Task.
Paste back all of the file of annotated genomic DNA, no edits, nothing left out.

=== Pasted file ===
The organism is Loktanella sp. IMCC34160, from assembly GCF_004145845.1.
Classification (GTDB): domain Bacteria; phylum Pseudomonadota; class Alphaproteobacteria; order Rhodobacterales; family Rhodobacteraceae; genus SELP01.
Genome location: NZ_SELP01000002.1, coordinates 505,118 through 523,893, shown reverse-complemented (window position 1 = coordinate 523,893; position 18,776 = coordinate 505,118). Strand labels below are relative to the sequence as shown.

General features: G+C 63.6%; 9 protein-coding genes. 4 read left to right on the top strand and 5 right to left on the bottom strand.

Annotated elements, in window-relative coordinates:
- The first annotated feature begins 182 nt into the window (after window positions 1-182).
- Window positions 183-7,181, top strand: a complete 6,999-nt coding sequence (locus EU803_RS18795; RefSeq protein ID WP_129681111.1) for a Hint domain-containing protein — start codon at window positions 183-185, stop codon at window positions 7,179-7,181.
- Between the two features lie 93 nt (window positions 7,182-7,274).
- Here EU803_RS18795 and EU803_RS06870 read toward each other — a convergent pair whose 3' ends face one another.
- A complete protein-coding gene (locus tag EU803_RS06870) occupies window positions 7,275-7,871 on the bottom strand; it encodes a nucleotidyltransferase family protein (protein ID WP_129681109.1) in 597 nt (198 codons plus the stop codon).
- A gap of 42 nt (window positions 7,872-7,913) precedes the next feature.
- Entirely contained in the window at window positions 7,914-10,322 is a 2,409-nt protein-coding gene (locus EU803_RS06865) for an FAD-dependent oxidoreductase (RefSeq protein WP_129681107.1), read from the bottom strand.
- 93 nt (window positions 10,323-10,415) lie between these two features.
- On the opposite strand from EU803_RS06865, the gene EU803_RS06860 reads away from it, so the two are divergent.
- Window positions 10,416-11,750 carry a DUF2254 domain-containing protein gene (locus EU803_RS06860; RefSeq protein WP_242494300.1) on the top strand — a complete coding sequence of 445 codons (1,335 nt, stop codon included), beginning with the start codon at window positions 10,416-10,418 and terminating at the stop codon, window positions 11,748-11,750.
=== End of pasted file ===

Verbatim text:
The organism is Loktanella sp. IMCC34160, from assembly GCF_004145845.1.
Classification (GTDB): domain Bacteria; phylum Pseudomonadota; class Alphaproteobacteria; order Rhodobacterales; family Rhodobacteraceae; genus SELP01.
Genome location: NZ_SELP01000002.1, coordinates 505,118 through 523,893, shown reverse-complemented (window position 1 = coordinate 523,893; position 18,776 = coordinate 505,118). Strand labels below are relative to the sequence as shown.

General features: G+C 63.6%; 9 protein-coding genes. 4 read left to right on the top strand and 5 right to left on the bottom strand.

Annotated elements, in window-relative coordinates:
- The first annotated feature begins 182 nt into the window (after window positions 1-182).
- Window positions 183-7,181, top strand: a complete 6,999-nt coding sequence (locus EU803_RS18795; RefSeq protein ID WP_129681111.1) for a Hint domain-containing protein — start codon at window positions 183-185, stop codon at window positions 7,179-7,181.
- Between the two features lie 93 nt (window positions 7,182-7,274).
- Here EU803_RS18795 and EU803_RS06870 read toward each other — a convergent pair whose 3' ends face one another.
- A complete protein-coding gene (locus tag EU803_RS06870) occupies window positions 7,275-7,871 on the bottom strand; it encodes a nucleotidyltransferase family protein (protein ID WP_129681109.1) in 597 nt (198 codons plus the stop codon).
- A gap of 42 nt (window positions 7,872-7,913) precedes the next feature.
- Entirely contained in the window at window positions 7,914-10,322 is a 2,409-nt protein-coding gene (locus EU803_RS06865) for an FAD-dependent oxidoreductase (RefSeq protein WP_129681107.1), read from the bottom strand.
- 93 nt (window positions 10,323-10,415) lie between these two features.
- On the opposite strand from EU803_RS06865, the gene EU803_RS06860 reads away from it, so the two are divergent.
- Window positions 10,416-11,750 carry a DUF2254 domain-containing protein gene (locus EU803_RS06860; RefSeq protein WP_242494300.1) on the top strand — a complete coding sequence of 445 codons (1,335 nt, stop codon included), beginning with the start codon at window positions 10,416-10,418 and terminating at the stop codon, window positions 11,748-11,750.